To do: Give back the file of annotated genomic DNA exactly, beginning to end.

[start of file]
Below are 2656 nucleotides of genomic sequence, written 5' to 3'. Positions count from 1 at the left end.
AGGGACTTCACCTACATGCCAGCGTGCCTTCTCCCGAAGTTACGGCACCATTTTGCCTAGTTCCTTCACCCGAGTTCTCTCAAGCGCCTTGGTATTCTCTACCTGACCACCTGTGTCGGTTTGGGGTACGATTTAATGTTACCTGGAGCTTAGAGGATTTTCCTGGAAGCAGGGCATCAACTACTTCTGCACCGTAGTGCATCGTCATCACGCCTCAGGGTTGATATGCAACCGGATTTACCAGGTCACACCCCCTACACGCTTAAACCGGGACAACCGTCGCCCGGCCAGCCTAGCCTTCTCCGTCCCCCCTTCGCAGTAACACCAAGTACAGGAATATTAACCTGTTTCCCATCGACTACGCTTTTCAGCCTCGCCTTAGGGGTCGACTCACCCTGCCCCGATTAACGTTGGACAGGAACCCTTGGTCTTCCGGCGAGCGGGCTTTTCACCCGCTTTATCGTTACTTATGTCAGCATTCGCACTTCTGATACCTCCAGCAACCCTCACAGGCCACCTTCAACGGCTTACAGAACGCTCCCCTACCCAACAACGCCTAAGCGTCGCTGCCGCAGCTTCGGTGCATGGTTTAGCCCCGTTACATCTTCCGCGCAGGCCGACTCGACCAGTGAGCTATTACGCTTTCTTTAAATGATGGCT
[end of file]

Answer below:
Below are 2656 nucleotides of genomic sequence, written 5' to 3'. Positions count from 1 at the left end.
AGGGACTTCACCTACATGCCAGCGTGCCTTCTCCCGAAGTTACGGCACCATTTTGCCTAGTTCCTTCACCCGAGTTCTCTCAAGCGCCTTGGTATTCTCTACCTGACCACCTGTGTCGGTTTGGGGTACGATTTAATGTTACCTGGAGCTTAGAGGATTTTCCTGGAAGCAGGGCATCAACTACTTCTGCACCGTAGTGCATCGTCATCACGCCTCAGGGTTGATATGCAACCGGATTTACCAGGTCACACCCCCTACACGCTTAAACCGGGACAACCGTCGCCCGGCCAGCCTAGCCTTCTCCGTCCCCCCTTCGCAGTAACACCAAGTACAGGAATATTAACCTGTTTCCCATCGACTACGCTTTTCAGCCTCGCCTTAGGGGTCGACTCACCCTGCCCCGATTAACGTTGGACAGGAACCCTTGGTCTTCCGGCGAGCGGGCTTTTCACCCGCTTTATCGTTACTTATGTCAGCATTCGCACTTCTGATACCTCCAGCAACCCTCACAGGCCACCTTCAACGGCTTACAGAACGCTCCCCTACCCAACAACGCCTAAGCGTCGCTGCCGCAGCTTCGGTGCATGGTTTAGCCCCGTTACATCTTCCGCGCAGGCCGACTCGACCAGTGAGCTATTACGCTTTCTTTAAATGATGGCT